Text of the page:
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December 12, 2010

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Wildlife orphans keep volunteers on the hop

RAISING a baby is hard work, as any new parent will tell you, but when the baby in question is an orphaned kangaroo, that 2am bottle feeding can get a bit tricky. Huang Zhao, a student from Guangdong Province who is studying at the University of Tasmania in Australia, went out to talk to some of the people fighting to save some of the most unusual animals in the world.

When Stephanie Clark or her partner Wayne White pushes a baby stroller down the streets of Hobart, the capital of the Australian state of Tasmania, they might be mistaken for just another older couple taking a grandchild along on an errand. But in their case, looks are deceiving.

Inside the stroller in a faux-fur satchel is a five-month-old baby wallaby named George. A small kangaroo-like animal, George is an orphan. His mother was killed in a car accident. George was pulled alive from his dead mother's pouch by an alert passing motorist. He was then handed over to Clark and White, who have been surrogate parents to orphaned and injured Tasmanian wildlife for more than 20 years.

Tasmania has a statewide program of volunteers who take on the difficult task of raising baby kangaroos, wallabies, Tasmanian devils, wombats, poteroos, pademelons, quolls, kookaburras and other native animals and birds unique to Australia.

For months, the carers bottle feed the young and keep them warm in electric blankets or carrier bags to replicate the temperature and security of a mother's pouch. The surrogate parents have to check for diseases and pay heed to proper hygiene. When the little animals are fully grown, they are released back into the wild.

Marsupials are mammals that give birth to hairless, fetus-like babies called "joeys." The young are raised in pouches, where they suckle on mother's milk and complete their development.

Marsupials, who largely come out at night, abound in Tasmania, an island at the southernmost point of Australia where the pressures of population growth haven't yet crowded out natural wildlife.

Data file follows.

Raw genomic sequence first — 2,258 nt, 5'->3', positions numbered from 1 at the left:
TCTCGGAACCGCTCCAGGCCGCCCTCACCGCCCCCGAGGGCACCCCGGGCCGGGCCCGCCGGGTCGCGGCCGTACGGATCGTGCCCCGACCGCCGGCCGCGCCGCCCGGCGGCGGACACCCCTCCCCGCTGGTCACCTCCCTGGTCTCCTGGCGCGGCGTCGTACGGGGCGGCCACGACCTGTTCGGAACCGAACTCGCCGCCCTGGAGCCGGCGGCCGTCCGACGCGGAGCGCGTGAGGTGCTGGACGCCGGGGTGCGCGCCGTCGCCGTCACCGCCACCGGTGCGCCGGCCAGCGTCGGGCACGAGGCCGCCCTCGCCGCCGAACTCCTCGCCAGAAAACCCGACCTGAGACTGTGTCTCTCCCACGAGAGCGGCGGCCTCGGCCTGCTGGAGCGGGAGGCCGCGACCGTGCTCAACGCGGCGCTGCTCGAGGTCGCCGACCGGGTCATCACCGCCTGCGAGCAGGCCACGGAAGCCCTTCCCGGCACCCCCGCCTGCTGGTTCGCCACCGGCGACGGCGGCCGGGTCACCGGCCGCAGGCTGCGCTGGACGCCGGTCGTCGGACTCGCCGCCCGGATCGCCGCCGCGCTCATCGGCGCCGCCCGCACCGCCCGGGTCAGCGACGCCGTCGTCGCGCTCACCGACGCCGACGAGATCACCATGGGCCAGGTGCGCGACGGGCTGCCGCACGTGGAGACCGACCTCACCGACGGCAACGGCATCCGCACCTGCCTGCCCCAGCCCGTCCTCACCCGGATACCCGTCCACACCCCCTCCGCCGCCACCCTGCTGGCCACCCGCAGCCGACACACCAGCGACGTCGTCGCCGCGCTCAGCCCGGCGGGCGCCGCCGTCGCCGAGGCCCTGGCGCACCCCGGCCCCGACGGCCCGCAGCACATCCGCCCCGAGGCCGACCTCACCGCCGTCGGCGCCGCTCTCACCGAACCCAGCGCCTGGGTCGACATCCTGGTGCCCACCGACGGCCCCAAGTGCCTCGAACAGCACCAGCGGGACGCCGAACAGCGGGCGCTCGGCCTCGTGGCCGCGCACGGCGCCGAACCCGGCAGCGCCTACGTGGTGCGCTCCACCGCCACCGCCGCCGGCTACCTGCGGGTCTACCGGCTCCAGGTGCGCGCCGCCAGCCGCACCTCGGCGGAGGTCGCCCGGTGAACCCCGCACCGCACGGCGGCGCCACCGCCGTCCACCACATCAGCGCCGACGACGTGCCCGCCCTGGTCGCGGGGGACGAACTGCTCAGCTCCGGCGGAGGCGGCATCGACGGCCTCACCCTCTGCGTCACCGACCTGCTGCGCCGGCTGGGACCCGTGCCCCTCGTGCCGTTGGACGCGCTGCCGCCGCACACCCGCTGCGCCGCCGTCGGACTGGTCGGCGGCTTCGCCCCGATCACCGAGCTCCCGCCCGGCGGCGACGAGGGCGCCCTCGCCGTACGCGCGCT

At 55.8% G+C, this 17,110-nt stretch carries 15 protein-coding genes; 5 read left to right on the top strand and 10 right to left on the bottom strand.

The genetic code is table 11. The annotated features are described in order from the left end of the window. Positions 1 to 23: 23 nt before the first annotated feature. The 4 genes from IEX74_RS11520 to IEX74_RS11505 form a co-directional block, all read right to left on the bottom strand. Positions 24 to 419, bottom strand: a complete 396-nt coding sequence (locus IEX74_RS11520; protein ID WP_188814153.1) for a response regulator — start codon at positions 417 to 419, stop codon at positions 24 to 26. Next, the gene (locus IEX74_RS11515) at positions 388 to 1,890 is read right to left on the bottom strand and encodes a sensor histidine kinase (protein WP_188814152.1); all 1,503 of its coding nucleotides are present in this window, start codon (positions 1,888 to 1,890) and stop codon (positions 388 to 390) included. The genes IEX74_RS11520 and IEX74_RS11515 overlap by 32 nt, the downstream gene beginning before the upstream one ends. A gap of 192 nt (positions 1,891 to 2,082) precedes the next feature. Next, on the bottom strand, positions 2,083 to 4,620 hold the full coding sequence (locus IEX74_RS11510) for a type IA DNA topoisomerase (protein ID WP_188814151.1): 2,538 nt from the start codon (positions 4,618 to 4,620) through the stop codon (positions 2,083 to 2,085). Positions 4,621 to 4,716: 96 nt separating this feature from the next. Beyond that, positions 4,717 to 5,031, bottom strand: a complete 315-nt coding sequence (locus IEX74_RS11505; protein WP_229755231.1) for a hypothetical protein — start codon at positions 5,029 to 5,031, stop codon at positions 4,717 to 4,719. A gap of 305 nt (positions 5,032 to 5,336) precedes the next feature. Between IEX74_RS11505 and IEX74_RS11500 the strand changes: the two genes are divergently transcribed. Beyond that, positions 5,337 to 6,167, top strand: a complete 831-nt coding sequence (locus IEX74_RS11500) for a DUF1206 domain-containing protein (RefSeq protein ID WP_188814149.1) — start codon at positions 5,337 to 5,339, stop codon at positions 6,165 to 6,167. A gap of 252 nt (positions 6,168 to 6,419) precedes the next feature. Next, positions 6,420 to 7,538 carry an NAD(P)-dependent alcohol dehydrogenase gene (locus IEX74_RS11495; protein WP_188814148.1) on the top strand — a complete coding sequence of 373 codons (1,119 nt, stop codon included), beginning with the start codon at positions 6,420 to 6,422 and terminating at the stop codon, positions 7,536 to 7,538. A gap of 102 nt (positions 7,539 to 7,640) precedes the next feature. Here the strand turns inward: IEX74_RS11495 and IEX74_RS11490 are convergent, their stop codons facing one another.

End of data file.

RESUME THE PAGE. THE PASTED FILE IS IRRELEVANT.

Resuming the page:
Tasmania is 10 times larger than the municipality of Shanghai in area but 40 times smaller in population. It has the dubious title as the road-kill capital of Australia. Every year an estimated 300,000 native wild animals are killed on the state's roads.

Many alert people in the state know to stop cars when they see a dead animal on the road and check inside the pouch if it's a female. Babies, like George, often survive.

"I'm his mom now," Clark said as George poked his head out of the satchel and did a wobbly climb into her arms. "Why do we do it?" she said. "Why not? These animals need all the help they can get. It's not their fault that something happened to their mothers. Someone has to take responsibility."

The Wildlife Management Branch of the Department of Primary Industries and Water in Hobart and the privately owned Bonorong Wildlife Park about 30 kilometers north of the capital city have active programs to sign up and train volunteer carers.

Still, there are never enough volunteers to handle the number of animals needing help, said Bonorong manager Greg Irons. Injured or orphaned animals who don't get carers often have to be put to sleep by veterinarians because they can't survive on their own.